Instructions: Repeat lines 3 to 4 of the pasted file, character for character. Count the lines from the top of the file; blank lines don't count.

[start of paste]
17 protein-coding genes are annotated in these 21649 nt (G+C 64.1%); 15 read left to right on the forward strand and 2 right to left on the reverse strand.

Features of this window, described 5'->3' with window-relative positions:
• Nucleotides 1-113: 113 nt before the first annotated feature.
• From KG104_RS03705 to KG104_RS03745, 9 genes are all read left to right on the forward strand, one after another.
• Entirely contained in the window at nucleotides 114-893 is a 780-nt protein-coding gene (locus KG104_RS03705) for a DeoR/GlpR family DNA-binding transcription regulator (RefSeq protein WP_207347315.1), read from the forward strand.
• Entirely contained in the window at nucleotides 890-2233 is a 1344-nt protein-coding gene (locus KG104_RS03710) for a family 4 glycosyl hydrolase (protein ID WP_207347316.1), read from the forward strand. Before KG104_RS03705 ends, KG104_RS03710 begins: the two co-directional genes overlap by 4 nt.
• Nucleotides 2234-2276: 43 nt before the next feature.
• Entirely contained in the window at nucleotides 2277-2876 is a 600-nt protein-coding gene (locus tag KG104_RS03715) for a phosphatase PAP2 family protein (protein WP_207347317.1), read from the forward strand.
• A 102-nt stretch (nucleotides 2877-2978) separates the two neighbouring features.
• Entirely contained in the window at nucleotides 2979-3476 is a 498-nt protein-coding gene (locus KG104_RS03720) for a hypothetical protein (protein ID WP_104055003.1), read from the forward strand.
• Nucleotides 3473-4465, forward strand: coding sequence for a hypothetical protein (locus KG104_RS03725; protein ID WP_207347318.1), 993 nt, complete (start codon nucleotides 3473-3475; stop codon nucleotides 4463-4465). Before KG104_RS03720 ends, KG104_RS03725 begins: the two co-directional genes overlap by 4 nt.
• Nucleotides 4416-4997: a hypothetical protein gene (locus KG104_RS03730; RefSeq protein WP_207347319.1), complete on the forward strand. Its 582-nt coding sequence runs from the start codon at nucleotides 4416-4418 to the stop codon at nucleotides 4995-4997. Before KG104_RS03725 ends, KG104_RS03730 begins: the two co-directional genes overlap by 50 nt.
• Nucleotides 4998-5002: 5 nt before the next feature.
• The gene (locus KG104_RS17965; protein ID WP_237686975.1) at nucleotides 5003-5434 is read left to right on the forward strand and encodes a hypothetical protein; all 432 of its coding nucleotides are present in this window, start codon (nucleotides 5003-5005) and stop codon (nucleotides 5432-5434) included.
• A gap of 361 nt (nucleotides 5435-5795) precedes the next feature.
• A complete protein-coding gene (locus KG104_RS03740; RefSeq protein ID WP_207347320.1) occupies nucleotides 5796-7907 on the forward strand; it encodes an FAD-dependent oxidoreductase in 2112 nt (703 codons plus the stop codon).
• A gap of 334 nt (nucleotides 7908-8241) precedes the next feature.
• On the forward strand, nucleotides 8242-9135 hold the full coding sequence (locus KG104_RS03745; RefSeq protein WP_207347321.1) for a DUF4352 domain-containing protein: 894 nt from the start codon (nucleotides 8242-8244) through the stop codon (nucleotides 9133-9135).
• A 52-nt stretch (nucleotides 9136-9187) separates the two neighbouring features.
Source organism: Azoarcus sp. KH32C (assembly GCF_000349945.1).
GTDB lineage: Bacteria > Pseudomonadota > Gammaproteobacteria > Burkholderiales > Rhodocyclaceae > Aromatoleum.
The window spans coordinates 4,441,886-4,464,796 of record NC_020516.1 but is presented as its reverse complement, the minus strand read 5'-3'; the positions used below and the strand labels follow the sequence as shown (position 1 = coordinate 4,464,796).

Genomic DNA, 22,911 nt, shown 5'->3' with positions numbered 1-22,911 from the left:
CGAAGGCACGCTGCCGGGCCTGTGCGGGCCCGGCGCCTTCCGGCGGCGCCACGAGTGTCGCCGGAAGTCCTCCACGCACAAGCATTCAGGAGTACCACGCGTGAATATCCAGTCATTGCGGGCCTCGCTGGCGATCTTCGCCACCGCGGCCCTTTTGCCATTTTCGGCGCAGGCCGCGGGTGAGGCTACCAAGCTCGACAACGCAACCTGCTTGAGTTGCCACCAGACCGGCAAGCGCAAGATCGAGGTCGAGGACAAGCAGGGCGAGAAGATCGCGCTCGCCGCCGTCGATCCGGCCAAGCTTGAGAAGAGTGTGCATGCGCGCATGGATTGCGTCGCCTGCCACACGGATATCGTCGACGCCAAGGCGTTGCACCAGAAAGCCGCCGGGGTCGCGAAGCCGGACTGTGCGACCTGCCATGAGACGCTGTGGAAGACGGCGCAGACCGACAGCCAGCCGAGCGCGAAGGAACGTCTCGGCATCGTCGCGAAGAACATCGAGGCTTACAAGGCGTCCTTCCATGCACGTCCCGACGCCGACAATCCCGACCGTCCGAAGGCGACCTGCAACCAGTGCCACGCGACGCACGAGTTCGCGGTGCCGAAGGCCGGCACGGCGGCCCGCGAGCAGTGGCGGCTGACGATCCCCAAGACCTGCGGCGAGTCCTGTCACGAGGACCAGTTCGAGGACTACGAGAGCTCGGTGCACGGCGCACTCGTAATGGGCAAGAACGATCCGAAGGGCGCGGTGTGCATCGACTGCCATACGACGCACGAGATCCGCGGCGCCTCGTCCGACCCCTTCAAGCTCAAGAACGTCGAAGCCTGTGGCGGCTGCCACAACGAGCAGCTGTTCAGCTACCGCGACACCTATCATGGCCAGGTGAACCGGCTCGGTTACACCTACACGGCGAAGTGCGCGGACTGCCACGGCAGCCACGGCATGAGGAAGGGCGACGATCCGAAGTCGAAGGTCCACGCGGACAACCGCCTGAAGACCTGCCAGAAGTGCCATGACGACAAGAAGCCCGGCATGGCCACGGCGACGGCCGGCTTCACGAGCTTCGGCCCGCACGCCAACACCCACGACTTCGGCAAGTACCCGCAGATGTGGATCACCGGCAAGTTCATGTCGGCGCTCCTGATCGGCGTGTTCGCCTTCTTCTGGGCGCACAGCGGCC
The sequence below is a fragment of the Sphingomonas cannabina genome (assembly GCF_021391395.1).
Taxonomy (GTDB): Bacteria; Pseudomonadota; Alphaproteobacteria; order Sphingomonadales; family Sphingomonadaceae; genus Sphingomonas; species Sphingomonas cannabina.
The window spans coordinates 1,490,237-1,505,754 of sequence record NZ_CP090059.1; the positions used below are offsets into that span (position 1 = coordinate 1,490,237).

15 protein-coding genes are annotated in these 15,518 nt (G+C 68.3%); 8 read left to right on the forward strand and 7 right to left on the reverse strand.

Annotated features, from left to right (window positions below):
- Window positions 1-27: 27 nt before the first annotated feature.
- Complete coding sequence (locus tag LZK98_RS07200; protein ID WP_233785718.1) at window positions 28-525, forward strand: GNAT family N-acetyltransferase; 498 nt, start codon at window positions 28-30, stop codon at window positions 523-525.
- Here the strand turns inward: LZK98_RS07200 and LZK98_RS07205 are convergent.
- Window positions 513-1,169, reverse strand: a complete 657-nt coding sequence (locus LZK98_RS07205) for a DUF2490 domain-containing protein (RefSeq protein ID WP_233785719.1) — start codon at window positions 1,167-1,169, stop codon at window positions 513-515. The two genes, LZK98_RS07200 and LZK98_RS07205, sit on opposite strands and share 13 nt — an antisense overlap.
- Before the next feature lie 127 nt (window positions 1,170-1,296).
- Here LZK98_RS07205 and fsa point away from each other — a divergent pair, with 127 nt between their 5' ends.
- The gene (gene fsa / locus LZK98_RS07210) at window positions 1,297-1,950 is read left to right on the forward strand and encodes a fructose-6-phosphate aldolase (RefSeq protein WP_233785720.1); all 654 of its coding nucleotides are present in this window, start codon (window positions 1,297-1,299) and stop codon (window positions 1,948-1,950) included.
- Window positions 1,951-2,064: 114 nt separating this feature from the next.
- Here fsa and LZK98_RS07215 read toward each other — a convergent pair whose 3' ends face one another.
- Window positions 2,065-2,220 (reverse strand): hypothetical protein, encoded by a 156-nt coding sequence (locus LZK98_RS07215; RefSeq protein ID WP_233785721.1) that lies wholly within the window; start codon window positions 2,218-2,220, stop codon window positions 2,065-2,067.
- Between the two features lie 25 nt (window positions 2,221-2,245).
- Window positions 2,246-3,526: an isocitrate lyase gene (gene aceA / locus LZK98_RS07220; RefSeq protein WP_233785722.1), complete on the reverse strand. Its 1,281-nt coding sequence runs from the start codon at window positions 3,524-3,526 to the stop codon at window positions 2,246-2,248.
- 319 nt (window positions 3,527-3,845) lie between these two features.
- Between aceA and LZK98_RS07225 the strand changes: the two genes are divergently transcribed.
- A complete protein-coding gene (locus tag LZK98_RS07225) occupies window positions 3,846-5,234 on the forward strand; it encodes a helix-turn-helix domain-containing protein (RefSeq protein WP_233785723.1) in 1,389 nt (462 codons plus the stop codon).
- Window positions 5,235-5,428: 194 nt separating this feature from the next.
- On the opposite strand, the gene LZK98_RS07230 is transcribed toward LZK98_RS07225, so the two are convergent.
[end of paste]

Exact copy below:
• Nucleotides 1-113: 113 nt before the first annotated feature.
• From KG104_RS03705 to KG104_RS03745, 9 genes are all read left to right on the forward strand, one after another.